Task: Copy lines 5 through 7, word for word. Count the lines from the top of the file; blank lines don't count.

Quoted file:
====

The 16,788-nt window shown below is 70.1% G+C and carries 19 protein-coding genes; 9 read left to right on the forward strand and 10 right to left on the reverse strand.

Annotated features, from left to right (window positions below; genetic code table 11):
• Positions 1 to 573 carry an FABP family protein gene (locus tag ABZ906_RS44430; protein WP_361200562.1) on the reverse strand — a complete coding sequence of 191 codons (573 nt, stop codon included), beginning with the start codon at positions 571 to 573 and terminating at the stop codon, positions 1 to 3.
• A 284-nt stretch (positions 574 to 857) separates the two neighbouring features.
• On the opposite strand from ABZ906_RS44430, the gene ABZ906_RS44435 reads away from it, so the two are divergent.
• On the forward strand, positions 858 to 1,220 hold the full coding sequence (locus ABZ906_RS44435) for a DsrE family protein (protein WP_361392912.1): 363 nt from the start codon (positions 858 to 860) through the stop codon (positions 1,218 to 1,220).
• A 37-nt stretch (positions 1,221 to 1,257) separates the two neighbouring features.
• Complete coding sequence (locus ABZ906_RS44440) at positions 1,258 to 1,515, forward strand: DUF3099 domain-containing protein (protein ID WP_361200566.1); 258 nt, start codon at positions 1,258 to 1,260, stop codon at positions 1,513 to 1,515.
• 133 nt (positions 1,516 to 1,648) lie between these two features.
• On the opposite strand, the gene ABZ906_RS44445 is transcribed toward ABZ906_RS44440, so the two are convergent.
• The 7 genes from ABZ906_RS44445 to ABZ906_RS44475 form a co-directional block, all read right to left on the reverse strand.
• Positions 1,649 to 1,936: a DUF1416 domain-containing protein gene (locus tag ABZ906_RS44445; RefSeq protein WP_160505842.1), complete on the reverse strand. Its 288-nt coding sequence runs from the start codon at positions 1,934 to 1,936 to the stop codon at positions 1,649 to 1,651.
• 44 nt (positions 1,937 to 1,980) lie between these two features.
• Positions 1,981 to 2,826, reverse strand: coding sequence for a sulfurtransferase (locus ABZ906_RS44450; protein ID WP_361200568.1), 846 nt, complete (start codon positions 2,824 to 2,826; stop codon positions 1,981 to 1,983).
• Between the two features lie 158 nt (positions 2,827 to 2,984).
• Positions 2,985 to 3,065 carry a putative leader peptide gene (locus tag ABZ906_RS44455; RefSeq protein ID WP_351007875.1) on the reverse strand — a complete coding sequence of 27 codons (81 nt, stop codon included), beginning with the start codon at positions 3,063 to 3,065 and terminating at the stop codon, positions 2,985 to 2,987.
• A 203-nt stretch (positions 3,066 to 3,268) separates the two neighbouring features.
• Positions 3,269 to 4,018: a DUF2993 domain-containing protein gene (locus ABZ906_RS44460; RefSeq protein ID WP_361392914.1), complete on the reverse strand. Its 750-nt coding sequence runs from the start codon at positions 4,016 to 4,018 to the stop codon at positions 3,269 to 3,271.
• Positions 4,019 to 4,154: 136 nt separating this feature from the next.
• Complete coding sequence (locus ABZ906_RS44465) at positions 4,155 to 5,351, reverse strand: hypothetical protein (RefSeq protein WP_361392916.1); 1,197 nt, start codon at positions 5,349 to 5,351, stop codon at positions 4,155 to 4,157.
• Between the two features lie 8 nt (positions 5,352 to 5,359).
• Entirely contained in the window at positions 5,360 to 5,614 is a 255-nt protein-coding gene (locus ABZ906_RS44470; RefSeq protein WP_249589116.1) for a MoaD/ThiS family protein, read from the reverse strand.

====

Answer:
• On the opposite strand from ABZ906_RS44430, the gene ABZ906_RS44435 reads away from it, so the two are divergent.
• On the forward strand, positions 858 to 1,220 hold the full coding sequence (locus ABZ906_RS44435) for a DsrE family protein (protein WP_361392912.1): 363 nt from the start codon (positions 858 to 860) through the stop codon (positions 1,218 to 1,220).
• A 37-nt stretch (positions 1,221 to 1,257) separates the two neighbouring features.